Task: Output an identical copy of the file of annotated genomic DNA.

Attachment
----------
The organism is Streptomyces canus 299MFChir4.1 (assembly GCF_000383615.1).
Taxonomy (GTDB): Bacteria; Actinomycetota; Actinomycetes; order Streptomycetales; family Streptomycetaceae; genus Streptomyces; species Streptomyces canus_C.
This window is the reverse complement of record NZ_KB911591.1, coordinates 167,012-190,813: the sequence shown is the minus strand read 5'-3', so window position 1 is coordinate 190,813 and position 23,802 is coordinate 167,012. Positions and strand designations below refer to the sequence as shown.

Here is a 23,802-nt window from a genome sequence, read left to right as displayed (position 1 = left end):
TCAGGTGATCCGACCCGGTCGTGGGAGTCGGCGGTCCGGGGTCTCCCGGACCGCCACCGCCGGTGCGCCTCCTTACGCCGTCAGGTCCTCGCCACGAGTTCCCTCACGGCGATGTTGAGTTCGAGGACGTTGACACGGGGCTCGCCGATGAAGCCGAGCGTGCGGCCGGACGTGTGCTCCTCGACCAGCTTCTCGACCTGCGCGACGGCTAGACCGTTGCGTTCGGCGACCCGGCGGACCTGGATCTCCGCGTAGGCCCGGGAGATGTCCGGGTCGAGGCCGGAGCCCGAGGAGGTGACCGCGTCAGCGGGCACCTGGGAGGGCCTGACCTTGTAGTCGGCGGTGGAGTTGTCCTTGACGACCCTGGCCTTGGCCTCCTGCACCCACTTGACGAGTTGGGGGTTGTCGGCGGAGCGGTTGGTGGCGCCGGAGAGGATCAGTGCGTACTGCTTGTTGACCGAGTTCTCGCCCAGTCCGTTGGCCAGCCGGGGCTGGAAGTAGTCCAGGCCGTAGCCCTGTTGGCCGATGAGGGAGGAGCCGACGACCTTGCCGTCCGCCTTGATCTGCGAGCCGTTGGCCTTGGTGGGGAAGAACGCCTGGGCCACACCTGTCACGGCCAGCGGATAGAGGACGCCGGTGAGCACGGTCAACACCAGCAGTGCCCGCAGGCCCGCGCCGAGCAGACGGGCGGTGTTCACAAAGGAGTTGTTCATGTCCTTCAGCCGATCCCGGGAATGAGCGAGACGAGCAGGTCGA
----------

The organism is Streptomyces canus 299MFChir4.1 (assembly GCF_000383615.1).
Taxonomy (GTDB): Bacteria; Actinomycetota; Actinomycetes; order Streptomycetales; family Streptomycetaceae; genus Streptomyces; species Streptomyces canus_C.
This window is the reverse complement of record NZ_KB911591.1, coordinates 167,012-190,813: the sequence shown is the minus strand read 5'-3', so window position 1 is coordinate 190,813 and position 23,802 is coordinate 167,012. Positions and strand designations below refer to the sequence as shown.

Here is a 23,802-nt window from a genome sequence, read left to right as displayed (position 1 = left end):
TCAGGTGATCCGACCCGGTCGTGGGAGTCGGCGGTCCGGGGTCTCCCGGACCGCCACCGCCGGTGCGCCTCCTTACGCCGTCAGGTCCTCGCCACGAGTTCCCTCACGGCGATGTTGAGTTCGAGGACGTTGACACGGGGCTCGCCGATGAAGCCGAGCGTGCGGCCGGACGTGTGCTCCTCGACCAGCTTCTCGACCTGCGCGACGGCTAGACCGTTGCGTTCGGCGACCCGGCGGACCTGGATCTCCGCGTAGGCCCGGGAGATGTCCGGGTCGAGGCCGGAGCCCGAGGAGGTGACCGCGTCAGCGGGCACCTGGGAGGGCCTGACCTTGTAGTCGGCGGTGGAGTTGTCCTTGACGACCCTGGCCTTGGCCTCCTGCACCCACTTGACGAGTTGGGGGTTGTCGGCGGAGCGGTTGGTGGCGCCGGAGAGGATCAGTGCGTACTGCTTGTTGACCGAGTTCTCGCCCAGTCCGTTGGCCAGCCGGGGCTGGAAGTAGTCCAGGCCGTAGCCCTGTTGGCCGATGAGGGAGGAGCCGACGACCTTGCCGTCCGCCTTGATCTGCGAGCCGTTGGCCTTGGTGGGGAAGAACGCCTGGGCCACACCTGTCACGGCCAGCGGATAGAGGACGCCGGTGAGCACGGTCAACACCAGCAGTGCCCGCAGGCCCGCGCCGAGCAGACGGGCGGTGTTCACAAAGGAGTTGTTCATGTCCTTCAGCCGATCCCGGGAATGAGCGAGACGAGCAGGTCGA